Many and Various Doctrines
Since this is the Dhamma-ending age, there are a lot of false teachings about. Take care that what you study and practise is the genuine teaching of the Buddha.
1. The Mānayāna
The followers of this school regard other traditions as inferior. They disparage the original teachings of the Buddha as the Hīnayāna, and regard Arahants as inferior to Bodhisattvas. They say that the attainment of Arahantship is only the completion of the lower path. After that one must cultivate bodhicitta and strive for the highest goal, which is the Omniscience of a Sammāsambuddha. Even Arahants like Venerable Sāriputta, the Mānayānists regard as inferior to others. The Arahants, they say, have only practised for their own benefit, and are ultimately of no benefit to others. The special esoteric teachings of this school preserved only in Sanskrit, were taught by the Buddha for only those especially intelligent ones who had the capacity to understand it. The teachings in the five Nikāyas, the Vinaya, and the Abhidhamma were just the basics for the less intelligent.
Holding such a view, why would these conceited fools pay respect to Arahants? The Buddha praised Arahantship as the highest goal. Those who achieve it are worthy of the greatest homage. The very meaning of the term “Araham” means “worthy.” Offering a spoonful of almsfood to an Arahant is a highly meritorious deed that leads to great benefits for the giver, so what can be said for paying reverential homage, providing a dwelling place for, or studying the Dhamma under such a pure-hearted individual?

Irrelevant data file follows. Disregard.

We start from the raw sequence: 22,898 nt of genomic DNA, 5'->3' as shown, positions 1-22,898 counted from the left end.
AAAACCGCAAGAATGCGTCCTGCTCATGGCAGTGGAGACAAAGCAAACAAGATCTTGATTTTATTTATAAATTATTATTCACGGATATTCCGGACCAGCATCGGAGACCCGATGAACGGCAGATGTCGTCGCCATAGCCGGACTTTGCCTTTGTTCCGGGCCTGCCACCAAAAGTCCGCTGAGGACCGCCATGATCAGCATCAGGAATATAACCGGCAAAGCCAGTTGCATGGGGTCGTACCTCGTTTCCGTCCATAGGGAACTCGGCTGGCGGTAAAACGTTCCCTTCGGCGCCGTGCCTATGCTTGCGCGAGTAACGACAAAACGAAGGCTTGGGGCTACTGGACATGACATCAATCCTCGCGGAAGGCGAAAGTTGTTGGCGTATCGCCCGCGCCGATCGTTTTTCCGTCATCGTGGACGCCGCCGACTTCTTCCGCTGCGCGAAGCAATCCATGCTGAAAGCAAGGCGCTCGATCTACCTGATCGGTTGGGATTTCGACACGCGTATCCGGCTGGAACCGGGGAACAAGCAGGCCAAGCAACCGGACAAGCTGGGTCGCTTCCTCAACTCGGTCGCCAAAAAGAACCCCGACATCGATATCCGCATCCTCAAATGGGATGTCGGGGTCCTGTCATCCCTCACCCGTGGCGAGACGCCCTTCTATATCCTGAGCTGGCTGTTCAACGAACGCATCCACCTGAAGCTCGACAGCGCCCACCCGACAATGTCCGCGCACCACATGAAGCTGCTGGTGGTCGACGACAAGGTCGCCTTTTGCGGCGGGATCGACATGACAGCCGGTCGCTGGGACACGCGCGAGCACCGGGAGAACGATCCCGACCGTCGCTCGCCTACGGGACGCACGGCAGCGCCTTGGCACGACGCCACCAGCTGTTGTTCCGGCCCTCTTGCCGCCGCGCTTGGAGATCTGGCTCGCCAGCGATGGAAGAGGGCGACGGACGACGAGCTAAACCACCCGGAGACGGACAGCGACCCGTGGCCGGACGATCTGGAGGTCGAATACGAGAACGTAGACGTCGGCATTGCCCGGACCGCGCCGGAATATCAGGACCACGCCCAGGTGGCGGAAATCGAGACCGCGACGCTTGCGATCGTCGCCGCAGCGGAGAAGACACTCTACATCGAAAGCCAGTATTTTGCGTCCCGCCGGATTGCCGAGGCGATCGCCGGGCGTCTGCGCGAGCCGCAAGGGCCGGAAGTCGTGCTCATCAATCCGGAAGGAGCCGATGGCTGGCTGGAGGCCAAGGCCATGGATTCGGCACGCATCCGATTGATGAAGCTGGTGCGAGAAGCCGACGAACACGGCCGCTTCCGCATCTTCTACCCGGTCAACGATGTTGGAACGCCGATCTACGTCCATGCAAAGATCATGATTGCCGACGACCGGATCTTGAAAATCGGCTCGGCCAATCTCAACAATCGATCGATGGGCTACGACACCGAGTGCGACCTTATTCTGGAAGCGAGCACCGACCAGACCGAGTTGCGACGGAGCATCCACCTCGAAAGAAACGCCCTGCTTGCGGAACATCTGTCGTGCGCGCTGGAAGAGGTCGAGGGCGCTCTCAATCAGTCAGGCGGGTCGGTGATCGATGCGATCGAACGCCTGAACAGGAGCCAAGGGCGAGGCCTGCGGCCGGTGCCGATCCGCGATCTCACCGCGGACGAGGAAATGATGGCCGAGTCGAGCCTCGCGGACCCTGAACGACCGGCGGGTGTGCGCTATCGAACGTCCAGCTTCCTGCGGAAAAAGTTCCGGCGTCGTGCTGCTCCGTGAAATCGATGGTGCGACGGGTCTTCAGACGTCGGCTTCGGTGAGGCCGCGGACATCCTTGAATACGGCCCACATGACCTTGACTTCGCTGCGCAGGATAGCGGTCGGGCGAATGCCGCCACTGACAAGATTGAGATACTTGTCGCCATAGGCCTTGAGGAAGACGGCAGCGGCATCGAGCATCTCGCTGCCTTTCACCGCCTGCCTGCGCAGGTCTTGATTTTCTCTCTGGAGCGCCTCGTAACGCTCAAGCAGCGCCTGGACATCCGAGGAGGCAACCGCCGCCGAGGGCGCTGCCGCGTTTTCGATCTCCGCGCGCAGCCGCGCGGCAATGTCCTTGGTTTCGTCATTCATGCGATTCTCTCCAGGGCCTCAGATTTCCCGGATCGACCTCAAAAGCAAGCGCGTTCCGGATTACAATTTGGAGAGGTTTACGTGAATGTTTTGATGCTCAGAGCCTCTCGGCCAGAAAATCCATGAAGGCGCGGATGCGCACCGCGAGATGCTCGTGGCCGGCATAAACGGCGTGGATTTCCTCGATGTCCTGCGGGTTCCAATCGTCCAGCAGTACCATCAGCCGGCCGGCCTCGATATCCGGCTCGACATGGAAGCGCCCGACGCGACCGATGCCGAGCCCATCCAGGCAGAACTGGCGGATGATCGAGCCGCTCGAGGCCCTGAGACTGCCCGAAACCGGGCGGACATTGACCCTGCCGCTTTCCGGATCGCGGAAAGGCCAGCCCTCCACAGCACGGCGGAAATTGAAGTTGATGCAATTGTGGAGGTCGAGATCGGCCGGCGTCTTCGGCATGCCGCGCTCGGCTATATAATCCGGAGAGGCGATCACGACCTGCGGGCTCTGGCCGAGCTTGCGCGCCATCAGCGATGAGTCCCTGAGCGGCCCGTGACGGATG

2. The Ekayāna
As everyone should know, there is really only one path to the goal. That is the pure Vipassanā Satipatthāna method. As the Buddha said, “Ekayāno ayam bhikkhave maggo ... this, monks, is the only way.” These narrow-minded people are on the right track, but their practice is immature. They know very little of the great breadth and depth of the Buddha’s teachings. They know about respiration meditation, as that is mentioned first in the Satipatthāna Sutta, but they think that that is the only teaching in the Satipatthāna Sutta. Anyone practising another method is regarded as giving off “bad vibrations” so you shouldn’t meditate in the same room as Ekayānists unless you follow the same practice.
3. The Mamayāna
Those who follow this school are not really followers at all, but leaders. They regard all schools as inferior to their own views and opinions. Picking what they like, and rejecting what they don’t approve of, they construct their own form of Buddhism, with bits and pieces they find in other philosophies and religions. In general, they reject any teaching about rebirth, recollection of previous lives, or psychic powers because their approach is pragmatic and scientific. “Seeing is believing” as the saying goes, so they believe whatever they see as right, and dismiss anything that they cannot understand.
4. The Manyāna
“Never do today what you can put off until tomorrow.” This is the philosophy of the Manyāna or Mañana. This world is just too impure a place to gain liberation nowadays. In this Dhamma ending age no one can practise the genuine Dhamma so the only thing to do is to pray for rebirth in an alleged Pure Land, where only Buddhas and Bodhisattvas dwell. There is no need to study the Tipitaka or to cultivate the Noble Eightfold Path, just chant some holy words, and everything will be alright tomorrow.